"I didn't mean to kill you, mate. If you were to jump in here again, I wouldn't do it, not so long as you were sensible too. But earlier on you were just an idea to me, a concept in my mind that called up an automatic response - it was that concept that I stabbed. It is only now that I can see that you are a human being like me. I just thought about your hand-grenades, your bayonet and your weapons - now I can see your wife, and your face, and what we have in common. Forgive me, camarade! We always realise too late. Why don't they keep on reminding us that you are all miserable wretches just like us, that your mothers worry themselves just as much as ours and that we're all just as scared of death and that we die the same way and feel the same pain."But minutes later, Paul dismisses these words as being the emotions of the moment, and survival is once more his only consideration. The battle scenes often felt a bit like boys playing at soldiers - only, of course, it was real lives at stake, and real, horrible deaths. The introduction in the Folio edition mentions that British reviewers in the 1920s (for it was translated almost immediately, and sold over a million copies in English within a year) complained about the indecency of describing soldiers using the toilet. But slaughter and depictions of lingering death were acceptable. Go figure, as our American cousins would say. (I should add, descriptions of death and pain, though naturally upsetting, are never gratuitous in this novel - leaving them out would be a huge disservice to the soldiers who experienced them.)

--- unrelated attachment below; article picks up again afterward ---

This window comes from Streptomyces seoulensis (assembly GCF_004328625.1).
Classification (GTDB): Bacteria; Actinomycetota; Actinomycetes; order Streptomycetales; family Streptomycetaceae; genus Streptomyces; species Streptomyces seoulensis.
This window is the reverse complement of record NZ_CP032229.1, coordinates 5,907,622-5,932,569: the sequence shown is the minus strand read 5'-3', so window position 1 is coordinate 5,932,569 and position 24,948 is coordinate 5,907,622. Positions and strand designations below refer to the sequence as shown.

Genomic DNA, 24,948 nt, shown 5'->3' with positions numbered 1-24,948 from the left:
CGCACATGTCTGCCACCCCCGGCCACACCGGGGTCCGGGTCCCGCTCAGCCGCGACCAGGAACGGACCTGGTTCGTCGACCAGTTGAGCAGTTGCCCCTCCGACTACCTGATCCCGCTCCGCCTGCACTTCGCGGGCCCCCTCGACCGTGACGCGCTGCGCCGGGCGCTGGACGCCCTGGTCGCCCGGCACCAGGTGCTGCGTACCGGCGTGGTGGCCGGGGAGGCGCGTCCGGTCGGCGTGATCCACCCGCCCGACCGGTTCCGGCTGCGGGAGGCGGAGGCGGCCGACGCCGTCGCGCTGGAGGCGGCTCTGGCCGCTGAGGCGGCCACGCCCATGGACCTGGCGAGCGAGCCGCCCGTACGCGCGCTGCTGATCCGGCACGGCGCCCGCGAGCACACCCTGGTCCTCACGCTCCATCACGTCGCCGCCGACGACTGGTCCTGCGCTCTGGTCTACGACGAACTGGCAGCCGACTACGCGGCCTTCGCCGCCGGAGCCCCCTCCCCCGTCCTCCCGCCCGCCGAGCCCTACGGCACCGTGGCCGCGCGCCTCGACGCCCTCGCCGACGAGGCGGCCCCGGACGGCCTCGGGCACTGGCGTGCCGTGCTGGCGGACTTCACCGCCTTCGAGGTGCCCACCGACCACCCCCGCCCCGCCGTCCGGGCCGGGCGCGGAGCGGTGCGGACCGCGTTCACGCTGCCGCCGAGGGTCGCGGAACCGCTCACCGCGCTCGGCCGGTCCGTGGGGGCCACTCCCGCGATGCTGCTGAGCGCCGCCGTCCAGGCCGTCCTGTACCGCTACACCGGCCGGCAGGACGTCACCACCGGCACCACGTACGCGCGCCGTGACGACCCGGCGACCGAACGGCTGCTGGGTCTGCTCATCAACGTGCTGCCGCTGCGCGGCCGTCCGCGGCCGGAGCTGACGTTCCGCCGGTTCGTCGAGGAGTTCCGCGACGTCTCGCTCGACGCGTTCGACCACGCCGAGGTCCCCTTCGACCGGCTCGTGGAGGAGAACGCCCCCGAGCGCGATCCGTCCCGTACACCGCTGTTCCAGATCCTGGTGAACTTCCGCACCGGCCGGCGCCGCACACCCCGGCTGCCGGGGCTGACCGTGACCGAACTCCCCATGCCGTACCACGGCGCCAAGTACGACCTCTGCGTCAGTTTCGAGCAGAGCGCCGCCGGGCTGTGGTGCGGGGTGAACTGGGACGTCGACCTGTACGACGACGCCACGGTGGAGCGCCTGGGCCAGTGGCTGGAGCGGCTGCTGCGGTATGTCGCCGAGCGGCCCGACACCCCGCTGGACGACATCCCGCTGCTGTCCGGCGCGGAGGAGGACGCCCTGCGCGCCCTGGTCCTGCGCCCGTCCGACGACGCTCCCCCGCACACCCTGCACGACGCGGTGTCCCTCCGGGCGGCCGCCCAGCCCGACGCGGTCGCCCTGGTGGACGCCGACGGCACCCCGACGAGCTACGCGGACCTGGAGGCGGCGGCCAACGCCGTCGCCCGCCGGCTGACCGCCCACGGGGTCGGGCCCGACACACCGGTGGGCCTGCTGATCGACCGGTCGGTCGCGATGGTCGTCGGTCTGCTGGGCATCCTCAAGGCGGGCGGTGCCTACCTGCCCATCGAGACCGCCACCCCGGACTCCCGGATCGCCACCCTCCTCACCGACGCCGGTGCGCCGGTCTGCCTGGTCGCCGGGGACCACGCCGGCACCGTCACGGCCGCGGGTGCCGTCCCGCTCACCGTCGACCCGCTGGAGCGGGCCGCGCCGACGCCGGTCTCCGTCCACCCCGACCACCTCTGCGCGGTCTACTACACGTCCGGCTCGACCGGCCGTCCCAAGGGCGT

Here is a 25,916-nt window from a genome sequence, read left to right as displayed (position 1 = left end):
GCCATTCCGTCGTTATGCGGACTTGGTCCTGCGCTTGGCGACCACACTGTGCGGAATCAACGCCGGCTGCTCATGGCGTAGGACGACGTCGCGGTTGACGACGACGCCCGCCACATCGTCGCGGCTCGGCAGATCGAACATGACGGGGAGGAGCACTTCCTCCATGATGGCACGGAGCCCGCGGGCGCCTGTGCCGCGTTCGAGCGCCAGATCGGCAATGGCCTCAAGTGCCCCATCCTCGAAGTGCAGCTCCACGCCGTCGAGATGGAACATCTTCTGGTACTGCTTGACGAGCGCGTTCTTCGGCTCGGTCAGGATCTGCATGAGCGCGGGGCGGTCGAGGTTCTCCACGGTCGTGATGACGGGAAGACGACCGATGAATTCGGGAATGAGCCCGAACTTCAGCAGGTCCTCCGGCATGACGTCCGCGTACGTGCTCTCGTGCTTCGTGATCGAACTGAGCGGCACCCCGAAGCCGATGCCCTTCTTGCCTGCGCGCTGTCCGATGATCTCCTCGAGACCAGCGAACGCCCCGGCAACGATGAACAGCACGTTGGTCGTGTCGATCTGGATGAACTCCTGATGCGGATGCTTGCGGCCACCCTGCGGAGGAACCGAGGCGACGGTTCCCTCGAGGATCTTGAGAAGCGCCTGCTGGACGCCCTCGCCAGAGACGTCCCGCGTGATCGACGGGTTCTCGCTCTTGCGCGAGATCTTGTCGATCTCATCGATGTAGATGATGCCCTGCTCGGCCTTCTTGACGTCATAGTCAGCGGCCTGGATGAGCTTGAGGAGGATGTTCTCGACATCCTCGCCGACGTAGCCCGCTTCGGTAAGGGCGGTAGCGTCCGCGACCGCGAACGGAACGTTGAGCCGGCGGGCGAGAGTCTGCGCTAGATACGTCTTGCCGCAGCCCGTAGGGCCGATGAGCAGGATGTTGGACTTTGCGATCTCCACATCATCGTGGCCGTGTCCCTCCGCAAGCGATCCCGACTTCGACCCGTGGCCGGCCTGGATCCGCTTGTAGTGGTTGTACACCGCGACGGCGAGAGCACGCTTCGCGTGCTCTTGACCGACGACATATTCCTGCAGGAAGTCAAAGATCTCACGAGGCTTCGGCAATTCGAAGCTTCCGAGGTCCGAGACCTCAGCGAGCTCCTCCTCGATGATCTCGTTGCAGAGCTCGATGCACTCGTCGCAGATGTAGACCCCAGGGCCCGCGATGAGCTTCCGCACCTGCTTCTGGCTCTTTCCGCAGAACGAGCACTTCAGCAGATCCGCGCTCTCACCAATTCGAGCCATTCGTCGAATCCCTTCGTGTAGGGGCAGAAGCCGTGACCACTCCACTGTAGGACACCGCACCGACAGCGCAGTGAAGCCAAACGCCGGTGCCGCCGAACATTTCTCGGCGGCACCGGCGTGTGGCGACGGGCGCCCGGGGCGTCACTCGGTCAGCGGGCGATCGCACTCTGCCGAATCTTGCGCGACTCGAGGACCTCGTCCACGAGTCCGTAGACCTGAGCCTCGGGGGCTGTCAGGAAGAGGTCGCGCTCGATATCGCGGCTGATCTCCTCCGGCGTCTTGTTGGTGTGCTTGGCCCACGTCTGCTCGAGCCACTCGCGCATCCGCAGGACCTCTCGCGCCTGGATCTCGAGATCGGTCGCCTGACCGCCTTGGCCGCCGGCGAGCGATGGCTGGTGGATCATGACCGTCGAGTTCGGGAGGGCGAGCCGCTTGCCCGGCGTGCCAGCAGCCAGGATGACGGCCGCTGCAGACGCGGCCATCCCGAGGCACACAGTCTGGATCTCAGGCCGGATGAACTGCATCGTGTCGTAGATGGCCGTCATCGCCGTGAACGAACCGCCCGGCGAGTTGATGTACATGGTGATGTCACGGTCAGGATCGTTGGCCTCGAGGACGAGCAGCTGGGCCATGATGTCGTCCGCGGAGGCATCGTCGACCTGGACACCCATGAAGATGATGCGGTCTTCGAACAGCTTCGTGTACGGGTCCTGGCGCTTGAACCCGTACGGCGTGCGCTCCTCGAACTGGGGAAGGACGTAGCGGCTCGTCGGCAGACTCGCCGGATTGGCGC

Above all, All Quiet on the Western Front is a novel which shows the futility, anguish, and unfairness of war. Although never didactic, it is impossible to read about these experiences (which, I assume, reflect many of Remarque's own) without loathing war and what it does to the everyman. Well, I say that. Ten years later, of course, much of the world was involved in another.
Towards the end of the novel, Paul thinks:
We are soldiers, and only as an afterthought and in a strange and shamefaced way are we still individual human beings.That may have been true for the brutalities of war and 'those who died as cattle', but one of the greatest things about this great novel is the way in which Remarque humanises the soldiers. Paul is, essentially, every hapless WW1 soldier - German, English, wherever - and All Quiet on the Western Front should, in my opinion, be on every high school history syllabus across Europe.